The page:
David Cameron welcomed Barack Obama’s re-election in the early hours of this morning, tweeting: ‘Warm congratulations to my friend @BarackObama. Look forward to continuing to work together.’ He later released this statement:
‘I would like to congratulate Barack Obama on his re-election. I have really enjoyed working with him over the last few years and I look forward to working with him again over the next four years. There are so many things that we need to do: we need to kick start the world economy and I want to see an EU-US trade deal. Right here in Jordan I am hearing appalling stories about what has happened inside Syria so one of the first things I want to talk to Barack about is how we must do more to try and solve this crisis. Above all, congratulations to Barack. I’ve enjoyed working with him, I think he’s a very successful US president and I look forward to working with him in the future.’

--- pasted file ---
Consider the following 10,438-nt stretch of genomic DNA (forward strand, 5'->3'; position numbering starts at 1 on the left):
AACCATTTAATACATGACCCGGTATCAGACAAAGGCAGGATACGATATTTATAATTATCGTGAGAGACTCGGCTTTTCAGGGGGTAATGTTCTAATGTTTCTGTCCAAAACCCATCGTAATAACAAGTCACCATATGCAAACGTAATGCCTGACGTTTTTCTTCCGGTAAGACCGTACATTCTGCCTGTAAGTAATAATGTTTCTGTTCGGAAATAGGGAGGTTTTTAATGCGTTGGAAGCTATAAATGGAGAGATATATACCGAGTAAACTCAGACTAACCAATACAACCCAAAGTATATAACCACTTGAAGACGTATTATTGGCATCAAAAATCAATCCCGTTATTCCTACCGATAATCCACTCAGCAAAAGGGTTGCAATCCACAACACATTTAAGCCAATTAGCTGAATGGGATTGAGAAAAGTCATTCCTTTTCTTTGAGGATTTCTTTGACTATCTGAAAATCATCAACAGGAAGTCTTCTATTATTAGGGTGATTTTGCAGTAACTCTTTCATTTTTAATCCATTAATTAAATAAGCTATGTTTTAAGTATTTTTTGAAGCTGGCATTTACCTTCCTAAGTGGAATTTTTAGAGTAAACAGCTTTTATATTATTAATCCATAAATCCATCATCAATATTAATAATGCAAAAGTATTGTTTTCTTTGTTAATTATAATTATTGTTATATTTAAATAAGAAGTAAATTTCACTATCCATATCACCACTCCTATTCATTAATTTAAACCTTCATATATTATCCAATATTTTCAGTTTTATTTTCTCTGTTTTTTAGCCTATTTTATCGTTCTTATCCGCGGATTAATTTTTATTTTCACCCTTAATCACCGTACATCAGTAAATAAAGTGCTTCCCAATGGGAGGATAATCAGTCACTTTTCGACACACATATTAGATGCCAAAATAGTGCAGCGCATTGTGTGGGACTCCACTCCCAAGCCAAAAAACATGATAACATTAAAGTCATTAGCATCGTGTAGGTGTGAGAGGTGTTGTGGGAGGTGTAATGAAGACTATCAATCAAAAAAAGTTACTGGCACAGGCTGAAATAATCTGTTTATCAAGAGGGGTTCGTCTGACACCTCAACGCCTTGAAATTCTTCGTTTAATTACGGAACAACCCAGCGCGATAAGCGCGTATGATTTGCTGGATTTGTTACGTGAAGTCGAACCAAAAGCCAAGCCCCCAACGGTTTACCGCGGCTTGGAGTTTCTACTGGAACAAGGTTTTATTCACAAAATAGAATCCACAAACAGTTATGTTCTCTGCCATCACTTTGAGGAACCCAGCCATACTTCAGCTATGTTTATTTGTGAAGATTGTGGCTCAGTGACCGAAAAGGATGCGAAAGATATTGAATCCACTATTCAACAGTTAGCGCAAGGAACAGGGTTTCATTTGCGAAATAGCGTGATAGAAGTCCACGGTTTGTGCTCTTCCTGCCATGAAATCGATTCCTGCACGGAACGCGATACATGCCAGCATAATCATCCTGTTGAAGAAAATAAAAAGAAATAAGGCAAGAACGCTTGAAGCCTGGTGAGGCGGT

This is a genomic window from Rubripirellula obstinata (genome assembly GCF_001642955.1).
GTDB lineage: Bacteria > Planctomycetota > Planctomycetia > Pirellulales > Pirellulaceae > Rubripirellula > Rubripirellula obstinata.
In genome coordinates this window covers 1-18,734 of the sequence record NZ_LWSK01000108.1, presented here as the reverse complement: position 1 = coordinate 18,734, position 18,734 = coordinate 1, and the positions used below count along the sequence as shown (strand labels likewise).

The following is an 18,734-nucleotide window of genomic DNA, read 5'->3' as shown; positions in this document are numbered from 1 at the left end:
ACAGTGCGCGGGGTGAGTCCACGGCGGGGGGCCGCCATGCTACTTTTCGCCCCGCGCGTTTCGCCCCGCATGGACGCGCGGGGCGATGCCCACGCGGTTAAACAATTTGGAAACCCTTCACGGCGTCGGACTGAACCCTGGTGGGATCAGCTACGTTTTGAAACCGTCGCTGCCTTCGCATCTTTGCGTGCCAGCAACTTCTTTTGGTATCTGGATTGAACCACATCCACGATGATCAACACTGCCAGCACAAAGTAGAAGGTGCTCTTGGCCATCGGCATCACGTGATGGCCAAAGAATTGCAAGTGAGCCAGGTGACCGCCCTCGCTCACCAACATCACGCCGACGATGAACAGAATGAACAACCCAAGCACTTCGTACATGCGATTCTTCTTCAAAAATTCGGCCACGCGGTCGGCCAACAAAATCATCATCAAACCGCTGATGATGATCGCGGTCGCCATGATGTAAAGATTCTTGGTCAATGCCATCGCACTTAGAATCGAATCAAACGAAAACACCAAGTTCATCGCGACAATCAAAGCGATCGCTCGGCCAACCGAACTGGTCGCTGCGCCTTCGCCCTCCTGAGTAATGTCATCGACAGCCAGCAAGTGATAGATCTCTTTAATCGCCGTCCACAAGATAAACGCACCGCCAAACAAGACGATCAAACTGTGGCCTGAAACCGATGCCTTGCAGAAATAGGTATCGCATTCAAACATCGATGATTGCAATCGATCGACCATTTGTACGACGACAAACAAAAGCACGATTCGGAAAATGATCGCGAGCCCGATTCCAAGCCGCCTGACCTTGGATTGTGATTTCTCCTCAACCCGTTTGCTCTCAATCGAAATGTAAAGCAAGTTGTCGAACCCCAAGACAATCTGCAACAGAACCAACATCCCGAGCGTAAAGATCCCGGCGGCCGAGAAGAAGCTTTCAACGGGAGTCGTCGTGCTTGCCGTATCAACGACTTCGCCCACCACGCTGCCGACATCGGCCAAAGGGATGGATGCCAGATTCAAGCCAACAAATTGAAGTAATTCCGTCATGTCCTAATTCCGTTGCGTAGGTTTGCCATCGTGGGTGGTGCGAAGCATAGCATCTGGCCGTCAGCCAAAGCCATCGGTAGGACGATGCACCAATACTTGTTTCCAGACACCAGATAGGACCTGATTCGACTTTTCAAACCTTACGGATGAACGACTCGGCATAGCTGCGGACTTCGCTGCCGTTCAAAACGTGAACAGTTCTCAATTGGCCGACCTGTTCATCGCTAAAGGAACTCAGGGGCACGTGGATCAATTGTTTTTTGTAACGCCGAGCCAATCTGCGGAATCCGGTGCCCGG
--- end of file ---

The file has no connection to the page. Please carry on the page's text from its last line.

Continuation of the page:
Though the Republicans might seem Cameron’s natural choice of ally, he has bonded well with Obama, whereas Mitt Romney’s visit to London earlier this year was not a resounding success. Rachel Sylvester yesterday highlighted that the sympathy of many Tory politicians and voters lies with Obama rather than Romney: with only 12 per cent of Conservative voters favouring the Republican candidate, Obama is an easier partner for Cameron to sell to the electorate than Romney, who was regarded with suspicion in Britain.
The next few months will really show whether the two men can work together, particularly on foreign policy, with tensions rising between Israel and Iran, and – as Cameron highlighted in his statement this morning – the ongoing situation in Syria.